Luke Milliron belongs to the newest ‘crop’ of University of California Cooperative Extension farm advisors. Based at Oroville, he’s now assisting orchard crop growers in Butte, Glenn, and Tehama counties.
As an orchard systems advisor, Milliron’s crop focus includes walnuts, almonds, prunes, pistachios, pecans, olives, and vine crops. He has several years of practical experience with field and laboratory research, plus is a certified crop advisor.
“The challenge with this job is that it takes time before I’ve seen most problems at least once,” Milliron told Western Farm Press.
Most recently, Milliron was an agronomy technician at Dellavalle Laboratory in Davis, Calif., assisting growers with analytic crop nutrient management through soil and plant tissue sampling. He also worked in irrigation management in walnut, almond, grapevine, and processing tomato systems.
Prior to his work at Dellavalle, Milliron was a UCCE horticulture intern through an internship program funded by the Almond Board of California and the California Dried Plum Board. The program trains the next generation of UCCE farm advisors, ensuring that vital research continues for California farm commodities.
During the internship, he contributed to walnut production research in Sutter and Yuba counties with UCCE farm advisor Janine Hasey, and worked in San Joaquin County with now retired UCCE farm advisor Joe Grant and others.
Milliron participated in 20-plus research projects in almond, prune, walnut, processing tomato, and landscape horticulture.
The new NorCal farm advisor is a graduate of California State University (CSU), Chico where he was a student assistant to tree crop advisor Bill Krueger in the UCCE Glenn County office. His undergraduate research with Cooperative Extension and CSU Chico tested stem water potential measurements with a pressure chamber in super high density olive production.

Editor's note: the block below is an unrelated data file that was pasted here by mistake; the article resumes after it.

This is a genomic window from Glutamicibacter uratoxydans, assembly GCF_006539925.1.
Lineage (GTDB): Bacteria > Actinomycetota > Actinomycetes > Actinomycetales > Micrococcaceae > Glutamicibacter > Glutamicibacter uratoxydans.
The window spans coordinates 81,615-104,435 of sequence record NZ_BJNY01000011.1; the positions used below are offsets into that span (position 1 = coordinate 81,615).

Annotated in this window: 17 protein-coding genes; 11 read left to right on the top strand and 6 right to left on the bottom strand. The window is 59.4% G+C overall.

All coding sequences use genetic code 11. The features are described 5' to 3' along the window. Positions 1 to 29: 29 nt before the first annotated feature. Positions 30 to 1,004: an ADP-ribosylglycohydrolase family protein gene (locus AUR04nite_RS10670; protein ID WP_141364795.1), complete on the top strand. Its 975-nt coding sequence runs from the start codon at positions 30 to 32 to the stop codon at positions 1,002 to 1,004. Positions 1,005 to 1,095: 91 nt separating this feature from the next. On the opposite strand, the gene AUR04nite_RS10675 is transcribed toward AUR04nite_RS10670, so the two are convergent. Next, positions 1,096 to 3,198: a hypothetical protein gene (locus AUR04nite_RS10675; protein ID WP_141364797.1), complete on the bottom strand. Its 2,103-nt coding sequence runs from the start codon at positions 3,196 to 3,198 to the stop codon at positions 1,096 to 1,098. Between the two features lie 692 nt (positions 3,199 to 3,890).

His Master of Science work in horticulture and agronomy with Ken Shackel at UC Davis included pressure chamber research to measure the dormant stem water potential of almond trees during winter drought conditions.
Looking to the future
Looking to the future in his UCCE post, Milliron is specifically interested in irrigation and horticulture research, including varieties, rootstocks, and orchard spacing, plus pest and diseases on the perennial effects on plant health.
He is passionate about plant-based techniques including pressure chambers, but also emerging technology including the Phytech dendrometer which measures trunk shrink and swell.
Milliron’s horticultural interests include leveraging the existing variety, rootstock, and other trials conducted by UC researchers and growers to look for differences in stem water potential, carbohydrates, and canker disease levels. He wants to research plant pests and diseases, including wood rot, cankers, and scale insects and the perennial impact on tree health.
Another Milliron goal goal for Milliron is conducting a cost benefit analysis on the many irrigation management tools available to growers. Looking at the cost per acre of different irrigation technologies, Milliron says different soil, plant, and weather-based technologies have tremendous variation in costs and provide different information.
For the most part, he says these technologies are designed to help growers answer two questions - when do I irrigate, and for how long? He wants to detail the per acre cost of different irrigation approaches, the information provided, and learn the strengths and weaknesses in answering these fundamental grower questions.
Milliron comes to UCCE system at a time when advisors and specialists are covering much more territory than their predecessors. Advisor numbers have dropped about in half since 1990 and advisors can work in multiple counties.
Reach out to Milliron by e-mail at [email protected] and by phone - (530) 538-7201.